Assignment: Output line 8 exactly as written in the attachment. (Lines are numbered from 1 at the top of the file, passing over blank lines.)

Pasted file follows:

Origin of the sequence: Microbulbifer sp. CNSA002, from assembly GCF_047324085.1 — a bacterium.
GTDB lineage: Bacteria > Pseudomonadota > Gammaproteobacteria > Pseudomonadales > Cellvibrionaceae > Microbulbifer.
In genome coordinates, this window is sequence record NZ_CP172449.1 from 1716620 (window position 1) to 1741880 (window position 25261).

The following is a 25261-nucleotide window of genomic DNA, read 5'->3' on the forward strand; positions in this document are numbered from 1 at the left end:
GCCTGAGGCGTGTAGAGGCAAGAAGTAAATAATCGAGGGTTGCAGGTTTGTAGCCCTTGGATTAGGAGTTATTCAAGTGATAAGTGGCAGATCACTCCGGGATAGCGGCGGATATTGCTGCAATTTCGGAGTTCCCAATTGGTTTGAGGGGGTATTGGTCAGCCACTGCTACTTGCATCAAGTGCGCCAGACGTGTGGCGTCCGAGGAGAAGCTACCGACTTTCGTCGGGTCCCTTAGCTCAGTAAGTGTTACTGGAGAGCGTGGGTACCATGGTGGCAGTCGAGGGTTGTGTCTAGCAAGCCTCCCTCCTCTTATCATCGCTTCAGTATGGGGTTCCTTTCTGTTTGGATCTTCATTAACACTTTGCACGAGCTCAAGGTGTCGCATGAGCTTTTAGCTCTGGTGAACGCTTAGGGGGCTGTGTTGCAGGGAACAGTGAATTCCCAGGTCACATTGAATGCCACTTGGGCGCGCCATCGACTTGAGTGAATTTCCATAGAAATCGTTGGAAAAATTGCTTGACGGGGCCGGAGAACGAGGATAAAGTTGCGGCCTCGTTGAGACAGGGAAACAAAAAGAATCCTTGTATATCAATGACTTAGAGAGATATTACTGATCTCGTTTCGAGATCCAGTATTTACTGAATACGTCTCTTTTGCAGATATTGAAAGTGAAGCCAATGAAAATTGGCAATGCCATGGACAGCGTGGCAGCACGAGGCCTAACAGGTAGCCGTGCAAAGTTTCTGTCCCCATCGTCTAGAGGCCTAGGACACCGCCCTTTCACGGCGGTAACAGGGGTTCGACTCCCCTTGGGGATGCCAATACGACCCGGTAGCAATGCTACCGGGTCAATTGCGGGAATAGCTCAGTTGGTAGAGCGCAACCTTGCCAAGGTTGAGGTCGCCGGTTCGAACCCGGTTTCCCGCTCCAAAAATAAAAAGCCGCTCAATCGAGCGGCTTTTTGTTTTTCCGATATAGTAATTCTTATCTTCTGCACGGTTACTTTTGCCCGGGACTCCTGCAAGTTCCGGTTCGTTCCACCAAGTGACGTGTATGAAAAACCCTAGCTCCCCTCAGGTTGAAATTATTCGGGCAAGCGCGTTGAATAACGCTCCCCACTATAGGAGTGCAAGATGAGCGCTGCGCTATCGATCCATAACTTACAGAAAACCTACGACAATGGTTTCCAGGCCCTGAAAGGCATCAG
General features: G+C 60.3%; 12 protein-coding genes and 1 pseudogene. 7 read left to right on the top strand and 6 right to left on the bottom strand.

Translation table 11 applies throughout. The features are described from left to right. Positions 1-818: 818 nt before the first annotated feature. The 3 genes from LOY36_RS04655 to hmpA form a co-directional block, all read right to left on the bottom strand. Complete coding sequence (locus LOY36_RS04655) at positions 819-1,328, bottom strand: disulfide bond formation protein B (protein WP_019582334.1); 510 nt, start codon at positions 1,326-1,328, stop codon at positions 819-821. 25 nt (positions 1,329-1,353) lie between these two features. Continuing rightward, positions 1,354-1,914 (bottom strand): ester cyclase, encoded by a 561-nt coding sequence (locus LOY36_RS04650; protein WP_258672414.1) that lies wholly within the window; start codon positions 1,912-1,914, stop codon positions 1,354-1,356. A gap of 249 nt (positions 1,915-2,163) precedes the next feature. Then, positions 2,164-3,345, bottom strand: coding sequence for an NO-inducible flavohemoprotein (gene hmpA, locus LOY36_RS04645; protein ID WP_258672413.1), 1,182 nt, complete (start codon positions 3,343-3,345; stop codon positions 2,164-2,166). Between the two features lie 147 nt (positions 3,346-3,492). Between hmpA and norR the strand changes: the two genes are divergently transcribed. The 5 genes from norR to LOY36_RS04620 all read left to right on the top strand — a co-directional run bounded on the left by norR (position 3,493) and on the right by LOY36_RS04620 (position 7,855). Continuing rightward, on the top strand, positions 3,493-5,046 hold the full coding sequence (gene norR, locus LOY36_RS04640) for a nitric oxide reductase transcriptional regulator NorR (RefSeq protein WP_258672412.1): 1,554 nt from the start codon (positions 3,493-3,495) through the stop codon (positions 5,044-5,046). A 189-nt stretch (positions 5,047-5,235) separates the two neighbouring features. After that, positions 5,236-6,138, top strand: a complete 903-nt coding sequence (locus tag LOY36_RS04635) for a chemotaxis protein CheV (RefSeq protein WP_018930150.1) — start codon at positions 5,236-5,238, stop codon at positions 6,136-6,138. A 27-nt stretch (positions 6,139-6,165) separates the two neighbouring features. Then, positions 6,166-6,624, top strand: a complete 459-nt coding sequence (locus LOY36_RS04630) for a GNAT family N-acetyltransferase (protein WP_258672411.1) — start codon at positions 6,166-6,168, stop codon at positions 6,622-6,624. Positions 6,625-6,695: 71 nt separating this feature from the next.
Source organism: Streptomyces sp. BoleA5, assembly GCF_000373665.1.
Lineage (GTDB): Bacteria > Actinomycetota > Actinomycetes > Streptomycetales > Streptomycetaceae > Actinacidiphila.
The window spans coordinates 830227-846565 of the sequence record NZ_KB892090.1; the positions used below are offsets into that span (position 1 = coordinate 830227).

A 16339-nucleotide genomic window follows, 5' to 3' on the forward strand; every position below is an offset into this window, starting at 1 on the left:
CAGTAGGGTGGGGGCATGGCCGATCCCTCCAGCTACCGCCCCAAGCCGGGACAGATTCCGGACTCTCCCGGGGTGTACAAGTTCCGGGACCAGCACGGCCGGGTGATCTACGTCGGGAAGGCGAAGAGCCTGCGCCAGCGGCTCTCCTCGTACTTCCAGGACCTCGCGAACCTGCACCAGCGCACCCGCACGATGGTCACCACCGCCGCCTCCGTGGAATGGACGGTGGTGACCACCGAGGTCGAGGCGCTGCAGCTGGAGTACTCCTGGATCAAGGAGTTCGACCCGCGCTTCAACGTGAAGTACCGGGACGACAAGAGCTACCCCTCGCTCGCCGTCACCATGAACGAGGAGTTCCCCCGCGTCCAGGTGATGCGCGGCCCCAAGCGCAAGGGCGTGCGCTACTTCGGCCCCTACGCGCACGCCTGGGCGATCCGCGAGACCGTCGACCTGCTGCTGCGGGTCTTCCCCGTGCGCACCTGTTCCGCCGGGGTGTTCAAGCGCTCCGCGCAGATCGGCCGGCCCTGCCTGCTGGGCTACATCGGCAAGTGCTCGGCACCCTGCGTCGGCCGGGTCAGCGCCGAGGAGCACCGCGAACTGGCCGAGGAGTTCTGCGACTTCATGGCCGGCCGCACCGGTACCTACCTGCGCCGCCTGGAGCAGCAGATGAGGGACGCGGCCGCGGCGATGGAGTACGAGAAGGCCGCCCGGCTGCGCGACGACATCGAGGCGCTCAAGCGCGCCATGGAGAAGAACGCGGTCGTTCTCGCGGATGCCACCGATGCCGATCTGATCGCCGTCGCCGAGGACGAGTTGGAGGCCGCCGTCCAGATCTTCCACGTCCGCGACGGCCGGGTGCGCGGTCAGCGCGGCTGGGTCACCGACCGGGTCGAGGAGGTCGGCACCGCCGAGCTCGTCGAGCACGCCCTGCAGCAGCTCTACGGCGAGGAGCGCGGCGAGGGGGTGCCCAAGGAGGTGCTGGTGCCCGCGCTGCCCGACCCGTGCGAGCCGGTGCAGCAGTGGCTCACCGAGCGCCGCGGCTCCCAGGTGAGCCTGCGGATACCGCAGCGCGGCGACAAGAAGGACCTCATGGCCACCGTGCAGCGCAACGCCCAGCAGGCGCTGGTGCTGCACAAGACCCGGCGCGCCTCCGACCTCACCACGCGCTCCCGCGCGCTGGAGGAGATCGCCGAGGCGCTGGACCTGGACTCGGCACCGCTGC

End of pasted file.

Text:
Source organism: Streptomyces sp. BoleA5, assembly GCF_000373665.1.